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Oct. 5, 2022, 10:17 a.m. EDT

Another casualty of inflation: People are saving less for retirement

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By Jessica Hall

Inflation is eating into retirement savings

Inflation has hit everything from the price of groceries to car repairs to energy bills, and now it’s eating into retirement-savings rates.

According to a Morgan Stanley study released Wednesday, the economic impact of inflation has forced 62% of employees surveyed to reduce contributions to their savings, with nearly a third (31%) reducing contributions to their 401(k) plans and more than a quarter (26%) scaling back on paying down debts.

“The data makes it clear that employees are struggling to find a balance between long-term savings and immediate needs,” said Anthony Bunnell, head of retirement at Morgan Stanley at Work.

U.S. inflation hovered at 8.3% in August, down slightly from 8.5% in July and a 41-year high of 9.1% in June.

Read: U.S. inflation roars back in August, CPI shows, despite falling gas

Gen Z (74%) and millennials (68%) were more likely to have made reductions to their savings and retirement than their baby boomer counterparts (37%), according to Morgan Stanley’s Second Annual State of the Workplace Financial Benefits Study. The data from the study came from a survey of 1,000 U.S. employed adults and 600 corporate human resources leaders.

The financial challenges employees experienced over the past year include difficulty paying off debt or loans (45%), financial crisis (44%) and drawing on emergency savings (38%), the survey found.

The economic stress is affecting people’s work and personal lives, the study found. Employees citing money-related stress as a inhibitor on their performance increased year over year. Nearly three in four employees (71%) reported that money-related stress negatively affected their work and personal lives, up 7% (from 64%) in 2021.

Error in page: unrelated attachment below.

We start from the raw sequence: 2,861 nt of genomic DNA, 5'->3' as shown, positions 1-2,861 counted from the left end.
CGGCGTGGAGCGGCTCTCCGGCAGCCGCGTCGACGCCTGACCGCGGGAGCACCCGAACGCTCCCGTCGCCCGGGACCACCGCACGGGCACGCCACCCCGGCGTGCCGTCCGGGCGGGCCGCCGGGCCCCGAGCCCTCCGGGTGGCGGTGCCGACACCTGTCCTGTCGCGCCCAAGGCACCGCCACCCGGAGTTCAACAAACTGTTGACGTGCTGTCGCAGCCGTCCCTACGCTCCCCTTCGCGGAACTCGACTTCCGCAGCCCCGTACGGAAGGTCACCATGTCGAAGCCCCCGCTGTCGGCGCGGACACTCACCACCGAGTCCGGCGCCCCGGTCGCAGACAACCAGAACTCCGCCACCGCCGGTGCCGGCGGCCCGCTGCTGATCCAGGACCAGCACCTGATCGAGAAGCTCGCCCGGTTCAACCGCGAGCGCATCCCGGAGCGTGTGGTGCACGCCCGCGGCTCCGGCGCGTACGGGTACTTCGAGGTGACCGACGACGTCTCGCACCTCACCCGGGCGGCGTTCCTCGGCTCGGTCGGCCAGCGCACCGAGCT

Among age groups, millennials (77%) would be most likely to say financial stress is negatively impacting their work and personal lives, up from 69% the previous year.

At work, many employees struggled in silence, with nearly half (47%) of workers reporting that they have either never thought to reach out or are unsure if they are allowed to reach out to their employer for assistance with their personal finances.

When asked what type of retirement planning would be most beneficial to them, employees identified access to a financial adviser as their top choice at 52% of respondents.

All the human resources professionals surveyed said that retirement planning assistance from financial professionals is a priority in retaining employees, with 76% citing this support as a top or high priority. Among employees, 93% of workers viewed retirement planning assistance as a priority when choosing where to work.

“Employees are looking to their employers for the resources and support they need to navigate personal financial challenges — challenges that have a real impact on their professional and personal success, both day to day and long-term,” said Krystal Barker Buissereth, head of financial wellness at Morgan Stanley at Work.

“Especially in the face of today’s high inflation and market uncertainty, we are seeing that smart and accessible workplace benefits like financial wellness can be a lighthouse for employees to find helpful tools, financial education, and professional guidance,” she said.

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